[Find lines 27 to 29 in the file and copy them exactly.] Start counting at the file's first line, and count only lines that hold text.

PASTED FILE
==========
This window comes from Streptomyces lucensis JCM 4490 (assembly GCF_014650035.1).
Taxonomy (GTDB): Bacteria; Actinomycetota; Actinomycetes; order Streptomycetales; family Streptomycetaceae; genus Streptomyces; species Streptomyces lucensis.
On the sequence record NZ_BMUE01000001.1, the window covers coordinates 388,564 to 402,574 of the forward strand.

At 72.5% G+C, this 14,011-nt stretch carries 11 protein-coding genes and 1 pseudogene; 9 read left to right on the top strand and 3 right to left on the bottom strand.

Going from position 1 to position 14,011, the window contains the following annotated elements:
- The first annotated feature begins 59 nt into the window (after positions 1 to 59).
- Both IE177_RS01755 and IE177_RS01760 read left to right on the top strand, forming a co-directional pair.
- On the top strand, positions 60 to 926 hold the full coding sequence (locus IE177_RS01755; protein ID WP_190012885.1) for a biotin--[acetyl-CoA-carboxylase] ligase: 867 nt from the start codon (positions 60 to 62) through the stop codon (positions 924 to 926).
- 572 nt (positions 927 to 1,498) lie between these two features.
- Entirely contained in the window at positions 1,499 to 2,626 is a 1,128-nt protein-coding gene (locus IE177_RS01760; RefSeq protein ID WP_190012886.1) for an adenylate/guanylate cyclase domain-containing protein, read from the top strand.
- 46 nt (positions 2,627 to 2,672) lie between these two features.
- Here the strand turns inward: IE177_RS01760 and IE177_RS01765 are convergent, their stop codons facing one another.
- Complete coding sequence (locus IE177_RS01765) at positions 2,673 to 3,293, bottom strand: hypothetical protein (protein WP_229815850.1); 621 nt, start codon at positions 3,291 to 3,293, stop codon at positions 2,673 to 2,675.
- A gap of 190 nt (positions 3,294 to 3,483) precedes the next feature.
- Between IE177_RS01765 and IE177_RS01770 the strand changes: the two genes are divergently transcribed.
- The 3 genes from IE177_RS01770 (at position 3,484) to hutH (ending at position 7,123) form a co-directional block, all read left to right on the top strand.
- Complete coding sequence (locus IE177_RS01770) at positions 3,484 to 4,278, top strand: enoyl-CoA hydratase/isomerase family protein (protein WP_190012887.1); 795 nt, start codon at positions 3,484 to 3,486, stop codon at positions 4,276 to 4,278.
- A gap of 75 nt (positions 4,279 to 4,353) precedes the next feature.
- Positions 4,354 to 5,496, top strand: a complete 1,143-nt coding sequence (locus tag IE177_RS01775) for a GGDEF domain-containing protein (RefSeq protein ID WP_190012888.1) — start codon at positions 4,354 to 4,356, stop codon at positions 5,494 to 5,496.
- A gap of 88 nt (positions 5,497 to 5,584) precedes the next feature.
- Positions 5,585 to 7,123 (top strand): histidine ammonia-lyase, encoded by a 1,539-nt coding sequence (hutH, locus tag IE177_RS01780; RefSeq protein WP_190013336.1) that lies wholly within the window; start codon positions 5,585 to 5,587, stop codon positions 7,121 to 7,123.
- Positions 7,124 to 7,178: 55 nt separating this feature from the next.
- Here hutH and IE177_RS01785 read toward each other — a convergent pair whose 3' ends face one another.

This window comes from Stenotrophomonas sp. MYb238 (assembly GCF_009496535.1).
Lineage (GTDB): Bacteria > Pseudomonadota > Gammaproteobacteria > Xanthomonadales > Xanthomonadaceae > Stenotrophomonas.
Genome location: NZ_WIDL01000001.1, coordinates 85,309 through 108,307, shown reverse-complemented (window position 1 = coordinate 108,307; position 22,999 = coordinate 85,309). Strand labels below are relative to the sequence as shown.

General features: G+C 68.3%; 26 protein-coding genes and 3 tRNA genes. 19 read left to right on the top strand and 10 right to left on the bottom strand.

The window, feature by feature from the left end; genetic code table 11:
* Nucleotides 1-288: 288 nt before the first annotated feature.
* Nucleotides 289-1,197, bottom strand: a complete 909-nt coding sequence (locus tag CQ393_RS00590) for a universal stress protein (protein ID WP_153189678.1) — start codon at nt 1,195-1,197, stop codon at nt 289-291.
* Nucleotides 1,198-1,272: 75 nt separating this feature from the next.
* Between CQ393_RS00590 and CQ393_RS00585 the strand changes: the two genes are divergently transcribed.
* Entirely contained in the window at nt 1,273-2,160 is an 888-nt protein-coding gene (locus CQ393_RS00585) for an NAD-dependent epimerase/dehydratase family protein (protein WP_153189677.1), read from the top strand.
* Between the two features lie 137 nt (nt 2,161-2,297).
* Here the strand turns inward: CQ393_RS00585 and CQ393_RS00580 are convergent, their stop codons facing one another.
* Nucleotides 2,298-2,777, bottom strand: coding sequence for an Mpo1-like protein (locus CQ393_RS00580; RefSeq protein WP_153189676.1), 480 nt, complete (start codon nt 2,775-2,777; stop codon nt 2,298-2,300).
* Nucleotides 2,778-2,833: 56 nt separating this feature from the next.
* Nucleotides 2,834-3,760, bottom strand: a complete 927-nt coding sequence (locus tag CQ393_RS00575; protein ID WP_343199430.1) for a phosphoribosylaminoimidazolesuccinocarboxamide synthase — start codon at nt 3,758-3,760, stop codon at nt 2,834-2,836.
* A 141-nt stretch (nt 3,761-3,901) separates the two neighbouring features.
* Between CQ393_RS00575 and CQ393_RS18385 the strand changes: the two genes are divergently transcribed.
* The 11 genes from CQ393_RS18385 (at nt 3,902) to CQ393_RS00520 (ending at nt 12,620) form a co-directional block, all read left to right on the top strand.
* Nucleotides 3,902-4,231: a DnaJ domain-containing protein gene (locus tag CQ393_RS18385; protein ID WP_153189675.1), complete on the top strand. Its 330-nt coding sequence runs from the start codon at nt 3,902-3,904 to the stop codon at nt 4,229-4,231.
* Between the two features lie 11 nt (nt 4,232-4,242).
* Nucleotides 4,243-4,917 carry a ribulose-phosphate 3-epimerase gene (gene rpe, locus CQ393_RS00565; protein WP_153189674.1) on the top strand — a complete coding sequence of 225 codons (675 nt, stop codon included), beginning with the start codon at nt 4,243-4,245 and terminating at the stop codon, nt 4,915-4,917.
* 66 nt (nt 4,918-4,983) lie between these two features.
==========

General features: G+C 68.3%; 26 protein-coding genes and 3 tRNA genes. 19 read left to right on the top strand and 10 right to left on the bottom strand.

The window, feature by feature from the left end; genetic code table 11:
* Nucleotides 1-288: 288 nt before the first annotated feature.